Film Details

Also Known As
Ten Little Indians
Genre
Mystery
Thriller
Adaptation
Release Date
Nov 1945
Premiere Information
New York opening: 31 Oct 1945
Production Company
Popular Pictures, Inc.
Distribution Company
Twentieth Century-Fox Film Corp.
Country
United States
Screenplay Information
Based on the novel Ten Little Niggers by Agatha Christie (London, 1939).

Technical Specs

Duration
1h 37m
Sound
Mono
Color
Black and White
Theatrical Aspect Ratio
1.37 : 1
Film Length
8,726ft (10 reels)

Articles

And Then There Were None - And Then There Were None


As Arthur Conan Doyle dominated crime fiction for the first decades of the 20th century, Agatha Christie ruled over the next few. The all-time best-selling writer of whodunits, Christie's 1939 And Then There Were None, to give it its American title, tops the list with more than 100 million copies sold. It was a play, too, and there have been seven film adaptations, including in Russian and Bollywood. The gold standard, however, remains the first, Rene Clair's And Then There Were None (1945). Absent entirely are Christie's two most famous sleuths - Hercule Poirot and Jane Marple. There's almost no detection in it, and yet it's incessantly gripping, in no small part because Clair is as deft at playing cat-and-mouse with his camera as Christie was with her typewriter.

The setting is classic. Ten guests are invited to a baronial fortress of a house on an island off the coast of Devon. As a motorized skiff bears them closer to their destination, we learn that none of the ten - eight invited guests and two servants - know each other, save for the married butler and maid. When they get there, their host is nowhere to be seen. He has left a phonograph record keyed to a song based on the nursery rhyme, Ten Little Indians (the book originally was published as Ten Little Niggers). The centerpiece on the dining room table is a ring on which ten ceramic Indians stand in a circle. Hardly has the first guest (Mischa Auer's self-styled Russian prince and sponger) sipped a cocktail and played a verse and chorus of Ten Little Indians on the piano, than he keels over, dead. And one of the ceramic Indians has been smashed.

Rough seas and no means of transport mean they're stuck there until the ferry returns several days later. Then the fun begins in earnest. One by one, the guests are picked off by an unseen hand, as power outages occur, flickering candles are blown out and we realize that the oppressive old house itself is one of the characters. Many of its pieces of décor could serve as blunt instruments, and in fact one unlucky soul is dispatched when an ugly ornamental pyramid of bricks is dropped on his head from a second story window. The murder weapon of choice, however, is poison. (Christie served as a hospital volunteer during both World Wars and acquired an impressive knowledge of fatal elixirs.) Not that knives, guns and hatchets are neglected. Before long, the suspicion that their host, unseen, is the murderer shifts to the idea that one of them is the killer. Up shoots the anxiety. More ceramic Indians get shattered.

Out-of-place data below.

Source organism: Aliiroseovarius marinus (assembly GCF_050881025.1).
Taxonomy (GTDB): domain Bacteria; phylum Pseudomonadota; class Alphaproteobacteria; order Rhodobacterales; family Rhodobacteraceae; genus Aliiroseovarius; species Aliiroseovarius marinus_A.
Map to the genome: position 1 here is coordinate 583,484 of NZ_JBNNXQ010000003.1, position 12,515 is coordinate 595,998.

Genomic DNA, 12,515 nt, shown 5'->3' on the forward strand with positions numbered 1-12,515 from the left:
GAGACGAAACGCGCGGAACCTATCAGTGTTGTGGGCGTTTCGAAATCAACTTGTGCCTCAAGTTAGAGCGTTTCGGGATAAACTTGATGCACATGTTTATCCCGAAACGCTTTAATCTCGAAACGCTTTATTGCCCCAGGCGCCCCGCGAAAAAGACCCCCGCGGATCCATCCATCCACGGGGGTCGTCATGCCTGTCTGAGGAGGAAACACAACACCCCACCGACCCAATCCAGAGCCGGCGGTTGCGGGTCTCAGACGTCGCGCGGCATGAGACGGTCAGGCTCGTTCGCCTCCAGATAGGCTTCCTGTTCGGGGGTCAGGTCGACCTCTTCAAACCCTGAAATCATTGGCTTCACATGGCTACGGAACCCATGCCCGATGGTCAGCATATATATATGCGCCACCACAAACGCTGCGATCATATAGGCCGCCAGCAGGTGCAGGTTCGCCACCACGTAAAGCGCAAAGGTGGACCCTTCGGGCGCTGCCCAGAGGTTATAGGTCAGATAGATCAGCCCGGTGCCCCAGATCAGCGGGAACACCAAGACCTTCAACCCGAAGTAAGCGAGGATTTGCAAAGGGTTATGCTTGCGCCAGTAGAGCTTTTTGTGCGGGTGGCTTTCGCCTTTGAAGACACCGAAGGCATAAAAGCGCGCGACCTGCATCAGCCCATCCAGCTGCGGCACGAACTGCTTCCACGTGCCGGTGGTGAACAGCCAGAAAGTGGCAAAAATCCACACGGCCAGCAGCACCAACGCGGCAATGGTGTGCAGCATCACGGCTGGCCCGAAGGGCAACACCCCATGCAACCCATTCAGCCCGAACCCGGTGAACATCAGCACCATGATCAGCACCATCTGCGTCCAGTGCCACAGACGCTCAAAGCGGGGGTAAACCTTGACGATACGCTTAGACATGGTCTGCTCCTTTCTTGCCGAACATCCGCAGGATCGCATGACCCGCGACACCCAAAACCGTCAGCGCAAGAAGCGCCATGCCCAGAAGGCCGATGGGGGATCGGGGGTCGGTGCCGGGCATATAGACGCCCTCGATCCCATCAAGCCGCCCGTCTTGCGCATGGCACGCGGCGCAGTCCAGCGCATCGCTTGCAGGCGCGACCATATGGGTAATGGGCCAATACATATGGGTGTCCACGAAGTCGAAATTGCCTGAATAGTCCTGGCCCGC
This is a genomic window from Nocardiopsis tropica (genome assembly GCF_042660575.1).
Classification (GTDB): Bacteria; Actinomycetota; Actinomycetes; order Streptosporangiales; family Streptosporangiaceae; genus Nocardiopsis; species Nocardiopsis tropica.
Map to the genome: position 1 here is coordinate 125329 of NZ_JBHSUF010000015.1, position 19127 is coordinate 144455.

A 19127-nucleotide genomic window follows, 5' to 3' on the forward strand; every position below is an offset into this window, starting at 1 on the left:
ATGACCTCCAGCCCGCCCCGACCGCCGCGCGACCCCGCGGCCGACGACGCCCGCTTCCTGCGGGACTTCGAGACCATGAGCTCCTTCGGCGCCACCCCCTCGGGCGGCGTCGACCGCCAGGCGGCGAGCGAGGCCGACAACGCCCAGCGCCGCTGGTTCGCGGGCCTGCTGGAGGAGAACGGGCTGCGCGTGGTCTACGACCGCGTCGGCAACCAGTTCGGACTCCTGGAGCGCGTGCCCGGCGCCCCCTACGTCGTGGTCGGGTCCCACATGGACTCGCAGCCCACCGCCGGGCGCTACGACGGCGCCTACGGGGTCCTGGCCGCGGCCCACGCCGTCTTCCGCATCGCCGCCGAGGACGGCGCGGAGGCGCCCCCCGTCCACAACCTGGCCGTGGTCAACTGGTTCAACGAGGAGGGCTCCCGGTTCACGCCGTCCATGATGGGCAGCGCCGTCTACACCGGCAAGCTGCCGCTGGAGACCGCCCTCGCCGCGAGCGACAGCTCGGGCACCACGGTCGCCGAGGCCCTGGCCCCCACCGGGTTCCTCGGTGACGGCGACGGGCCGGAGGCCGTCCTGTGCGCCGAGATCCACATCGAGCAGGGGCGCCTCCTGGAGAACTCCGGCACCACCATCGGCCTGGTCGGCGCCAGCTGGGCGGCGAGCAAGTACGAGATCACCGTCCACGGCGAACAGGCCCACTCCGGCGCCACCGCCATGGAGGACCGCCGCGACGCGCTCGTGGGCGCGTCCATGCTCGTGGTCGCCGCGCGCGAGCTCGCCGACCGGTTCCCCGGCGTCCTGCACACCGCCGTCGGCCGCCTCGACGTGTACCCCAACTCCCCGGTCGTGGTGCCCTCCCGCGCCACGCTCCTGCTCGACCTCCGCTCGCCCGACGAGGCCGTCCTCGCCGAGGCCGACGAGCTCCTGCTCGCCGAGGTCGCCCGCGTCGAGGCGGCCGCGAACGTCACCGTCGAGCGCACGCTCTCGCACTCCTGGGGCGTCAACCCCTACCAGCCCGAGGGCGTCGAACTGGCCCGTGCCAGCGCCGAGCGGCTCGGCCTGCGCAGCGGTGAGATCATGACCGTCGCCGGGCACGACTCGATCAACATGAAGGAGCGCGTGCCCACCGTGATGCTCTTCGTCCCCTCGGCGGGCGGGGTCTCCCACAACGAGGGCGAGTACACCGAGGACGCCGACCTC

By whom, though? When Richard Haydn's butler comes under suspicion, he retaliates in cutting fashion, refusing to serve meals and letting the dwindling band of survivors shift for themselves. You'd hate to see C. Aubrey Smith's retired general bumped off too soon, if only because you want to gawp at his magnificently craggy face and film's most spectacular eyebrows as long as possible. Judith Anderson's cold-hearted dragon, on the other hand, is a character you want to see knocked off as soon as possible. And certainly it couldn't be either Louis Hayward or June Duprez, could it? They're obviously filling the love interest slot. Could it be Barry Fitzgerald, of the broguish charm, as a retired and loquacious judge? My favorite is Walter Huston, who alone among the other chess pieces in this game, brings a devilish gleam to the eye of his alcoholic surgeon. When we learn that each has a dark secret, he's the one whose guilty past surprises us least.

Christie was an ingenious plotter and puzzle-maker and Clair knows just where to go with her. He teases us to the end, when we think we finally see the killer at a billiards table, only to have the camera focus on a fringed lamp concealing his face. Before he wrote Dracula, Bram Stoker, while still a lowly drama critic, panned a failed thriller, astutely noting that suspense comes not from what happens, but from what is about to happen. Christie didn't need to be told this. They get all the mileage possible out of shadows, a hand reaching into a frame to grab a bedroom key, to say nothing of thunder and a bleak, rocky beach. The black and white photography feeds the ominous mood robustly, and the film also gains from being so clearly of its period. If you doubt it, check the 1974 color version, much vitiated. And Then There Were None was hardly the first old dark house thriller. But it represents the apex of this sub-genre. Watch it, and Colonel Mustard in the Library with the Candlestick will never be the same.

By Jay Carr
And Then There Were None  - And Then There Were None

And Then There Were None - And Then There Were None